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7 F.

3d 227

NOTICE: Fourth Circuit I.O.P. 36.6 states that citation of


unpublished dispositions is disfavored except for establishing
res judicata, estoppel, or the law of the case and requires
service of copies of cited unpublished dispositions of the Fourth
Circuit.
UNITED STATES of America, Plaintiff-Appellee,
v.
John Michael ORR, Defendant-Appellant.
No. 92-5423.

United States Court of Appeals,


Fourth Circuit.
Submitted: December 21, 1992.
Decided: September 28, 1993.

Appeal from the United States District Court for the Western District of
North Carolina, at Charlotte. Robert D. Potter, District Judge. (CR-91218-P)
Kenneth M. Smith, Smith, Helms, Mullis & Moore, Charlotte, North
Carolina, for Appellant.
Thomas J. Ashcraft, United States Attorney, Patrice P. Lewis, Assistant
United States Attorney, Charlotte, North Carolina, for Appellee.
W.D.N.C.
DISMISSED.
Before WIDENER and MURNAGHAN, Circuit Judges, and SPROUSE,
Senior Circuit Judge.
PER CURIAM:

OPINION

After pleading guilty to possession by a convicted felon of a firearm in violation


of 18 U.S.C.A. 922(g) & 924(e) (West 1985 & Supp. 1992), John Michael
Orr was sentenced by the district court to 180 months in prison. Orr appeals,
contending that the district court improperly enhanced his sentence under 18
U.S.C.A.s 924(e). We find that Orr waived his right to appeal; consequently,
we grant the Government's motion to dismiss the appeal.

On December 2, 1991, Orr was indicted on one count of possession by a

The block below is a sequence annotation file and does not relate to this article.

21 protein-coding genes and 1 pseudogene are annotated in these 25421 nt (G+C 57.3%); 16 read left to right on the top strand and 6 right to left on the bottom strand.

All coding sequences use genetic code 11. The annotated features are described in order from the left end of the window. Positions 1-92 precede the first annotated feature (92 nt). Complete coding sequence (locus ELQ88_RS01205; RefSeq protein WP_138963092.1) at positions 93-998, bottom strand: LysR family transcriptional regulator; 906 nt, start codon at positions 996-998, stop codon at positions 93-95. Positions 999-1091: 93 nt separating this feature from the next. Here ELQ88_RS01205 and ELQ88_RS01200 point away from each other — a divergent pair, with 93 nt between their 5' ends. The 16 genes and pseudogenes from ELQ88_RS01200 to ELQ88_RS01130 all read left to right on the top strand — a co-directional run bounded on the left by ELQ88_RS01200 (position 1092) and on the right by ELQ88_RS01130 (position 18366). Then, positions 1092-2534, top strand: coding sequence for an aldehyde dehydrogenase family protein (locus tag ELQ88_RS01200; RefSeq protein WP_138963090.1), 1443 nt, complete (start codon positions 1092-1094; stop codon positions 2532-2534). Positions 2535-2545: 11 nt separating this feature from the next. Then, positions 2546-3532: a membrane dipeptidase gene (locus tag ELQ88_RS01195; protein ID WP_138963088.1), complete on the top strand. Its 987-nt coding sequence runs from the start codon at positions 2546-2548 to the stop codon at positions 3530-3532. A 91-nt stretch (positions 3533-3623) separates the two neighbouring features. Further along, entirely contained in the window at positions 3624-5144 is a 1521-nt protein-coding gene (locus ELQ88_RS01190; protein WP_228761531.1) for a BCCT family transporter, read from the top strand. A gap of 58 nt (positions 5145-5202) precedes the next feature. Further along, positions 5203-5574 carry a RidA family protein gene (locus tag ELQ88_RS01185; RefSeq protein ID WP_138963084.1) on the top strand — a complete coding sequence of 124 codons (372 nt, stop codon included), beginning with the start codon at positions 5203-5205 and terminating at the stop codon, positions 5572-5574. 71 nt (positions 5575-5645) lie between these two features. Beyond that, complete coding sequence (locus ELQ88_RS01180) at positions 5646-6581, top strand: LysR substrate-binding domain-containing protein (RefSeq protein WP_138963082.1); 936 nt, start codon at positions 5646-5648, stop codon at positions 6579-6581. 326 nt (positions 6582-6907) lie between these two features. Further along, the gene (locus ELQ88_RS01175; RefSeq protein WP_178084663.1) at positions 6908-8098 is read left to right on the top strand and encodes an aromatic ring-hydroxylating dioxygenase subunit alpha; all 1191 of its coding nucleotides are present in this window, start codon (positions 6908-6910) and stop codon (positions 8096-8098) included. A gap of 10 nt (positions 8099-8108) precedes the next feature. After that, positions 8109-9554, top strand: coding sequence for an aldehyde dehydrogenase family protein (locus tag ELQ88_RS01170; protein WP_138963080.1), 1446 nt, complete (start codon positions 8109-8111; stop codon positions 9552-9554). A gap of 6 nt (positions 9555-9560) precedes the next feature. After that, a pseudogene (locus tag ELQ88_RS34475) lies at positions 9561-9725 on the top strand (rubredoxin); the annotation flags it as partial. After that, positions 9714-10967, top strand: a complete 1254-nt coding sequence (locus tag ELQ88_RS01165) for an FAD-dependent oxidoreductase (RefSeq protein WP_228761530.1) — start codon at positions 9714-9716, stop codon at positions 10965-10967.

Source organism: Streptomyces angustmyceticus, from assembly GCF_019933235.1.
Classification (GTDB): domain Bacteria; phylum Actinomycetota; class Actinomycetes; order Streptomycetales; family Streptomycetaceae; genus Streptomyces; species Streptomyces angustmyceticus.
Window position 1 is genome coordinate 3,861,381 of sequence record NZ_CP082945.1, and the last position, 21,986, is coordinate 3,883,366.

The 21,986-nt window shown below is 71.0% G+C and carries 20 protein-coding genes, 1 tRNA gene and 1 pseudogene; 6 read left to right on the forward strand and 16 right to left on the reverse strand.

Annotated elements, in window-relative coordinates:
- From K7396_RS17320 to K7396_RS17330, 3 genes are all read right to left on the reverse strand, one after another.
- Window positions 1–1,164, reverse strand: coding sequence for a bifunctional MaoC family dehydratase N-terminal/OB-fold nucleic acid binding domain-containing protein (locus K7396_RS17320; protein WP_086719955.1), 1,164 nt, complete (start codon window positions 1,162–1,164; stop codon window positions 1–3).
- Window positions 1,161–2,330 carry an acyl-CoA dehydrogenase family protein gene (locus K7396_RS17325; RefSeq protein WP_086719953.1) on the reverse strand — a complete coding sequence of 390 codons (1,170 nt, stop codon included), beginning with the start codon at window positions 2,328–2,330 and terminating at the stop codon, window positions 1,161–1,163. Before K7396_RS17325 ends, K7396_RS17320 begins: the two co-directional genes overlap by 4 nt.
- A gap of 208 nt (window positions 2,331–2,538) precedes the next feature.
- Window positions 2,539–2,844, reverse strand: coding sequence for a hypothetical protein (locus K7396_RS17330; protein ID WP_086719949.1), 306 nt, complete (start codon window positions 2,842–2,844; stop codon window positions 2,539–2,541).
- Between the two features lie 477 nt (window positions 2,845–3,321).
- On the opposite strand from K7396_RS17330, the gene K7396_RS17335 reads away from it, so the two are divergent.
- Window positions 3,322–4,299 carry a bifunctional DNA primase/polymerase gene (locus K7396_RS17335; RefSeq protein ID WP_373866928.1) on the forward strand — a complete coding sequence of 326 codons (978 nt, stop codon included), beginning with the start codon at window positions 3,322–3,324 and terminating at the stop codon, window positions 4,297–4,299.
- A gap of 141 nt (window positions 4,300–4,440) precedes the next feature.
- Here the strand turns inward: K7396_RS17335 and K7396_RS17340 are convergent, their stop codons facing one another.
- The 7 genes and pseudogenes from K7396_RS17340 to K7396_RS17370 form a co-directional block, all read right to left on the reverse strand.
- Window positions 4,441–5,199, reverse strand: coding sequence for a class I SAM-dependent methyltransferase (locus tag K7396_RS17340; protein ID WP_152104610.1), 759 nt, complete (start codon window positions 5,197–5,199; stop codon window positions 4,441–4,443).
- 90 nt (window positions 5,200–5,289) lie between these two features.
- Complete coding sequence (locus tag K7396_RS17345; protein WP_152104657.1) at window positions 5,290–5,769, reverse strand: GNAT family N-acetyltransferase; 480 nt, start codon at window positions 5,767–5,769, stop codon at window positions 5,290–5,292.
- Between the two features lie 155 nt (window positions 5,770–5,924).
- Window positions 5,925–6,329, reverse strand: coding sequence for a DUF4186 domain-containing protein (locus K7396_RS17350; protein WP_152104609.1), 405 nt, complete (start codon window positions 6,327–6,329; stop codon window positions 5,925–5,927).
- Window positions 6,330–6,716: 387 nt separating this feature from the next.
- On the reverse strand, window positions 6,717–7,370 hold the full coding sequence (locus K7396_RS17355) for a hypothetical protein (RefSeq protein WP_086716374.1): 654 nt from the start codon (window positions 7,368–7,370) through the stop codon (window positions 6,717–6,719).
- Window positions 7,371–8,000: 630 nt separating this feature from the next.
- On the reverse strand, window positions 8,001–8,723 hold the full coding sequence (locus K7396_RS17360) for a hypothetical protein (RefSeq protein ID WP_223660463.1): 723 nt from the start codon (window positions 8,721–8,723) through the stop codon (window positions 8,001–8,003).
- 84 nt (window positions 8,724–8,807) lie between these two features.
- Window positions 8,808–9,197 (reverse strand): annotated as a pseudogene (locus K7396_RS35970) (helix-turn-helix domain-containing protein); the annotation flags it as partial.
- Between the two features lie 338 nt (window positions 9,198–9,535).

convicted felon of a firearm that had been shipped and transported in interstate
commerce. The Government notified Orr that it planned to seek an enhanced
sentence pursuant to 18 U.S.C.A. 924(e), based on a prior drug conviction
and two prior breaking and entering convictions. The parties then entered a plea
agreement under which Orr agreed to plead guilty to the one count in the
indictment. As part of the plea agreement, Orr agreed to waive the right to
appeal:

3 defendant knowingly and expressly waives the right to appeal whatever


The
sentence is imposed on any ground, including any appeal right conferred by Title 18,
United States Code, Section 3742. Similarly, the defendant agrees not to
contesteither the conviction or the sentence in any postconviction proceeding,
including, but not limited to, any proceeding under Title 28, United States Code,
Section 2255.
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Following a Fed. R. Crim. P. 11 inquiry hearing,1 the district court accepted


Orr's guilty plea.

Orr had three North Carolina convictions which the presentence report
indicated satisfied the requirements for sentence enhancement for an armed
career criminal under 924(e)(1): (1) a 1978 breaking and entering and larceny
conviction; (2) a 1986 breaking and entering conviction; and (3) a 1989 drug
conviction. Orr objected to being classified as an armed career criminal for
purposes of sentence enhancement, arguing that the 1986 felonious breaking
and entering conviction did not constitute a predicate offense under United
States Sentencing Commission, Guidelines Manual,s 4B1.2 (Nov. 1991),
because he alleged that he eliminated the risk of physical harm before he
committed the crime. At his sentencing hearing, Orr asked the court to conduct
a factual inquiry of this conviction. The district court refused to do so, and
sentenced Orr to 180 months in prison.

Orr filed a timely notice of appeal. The Government filed a motion to dismiss
the appeal on the ground that Orr had waived his right to appeal. This Court
deferred ruling on the Government's motion until after argument on the merits.

Having received and considered the parties' briefs, we now address the motion
to dismiss.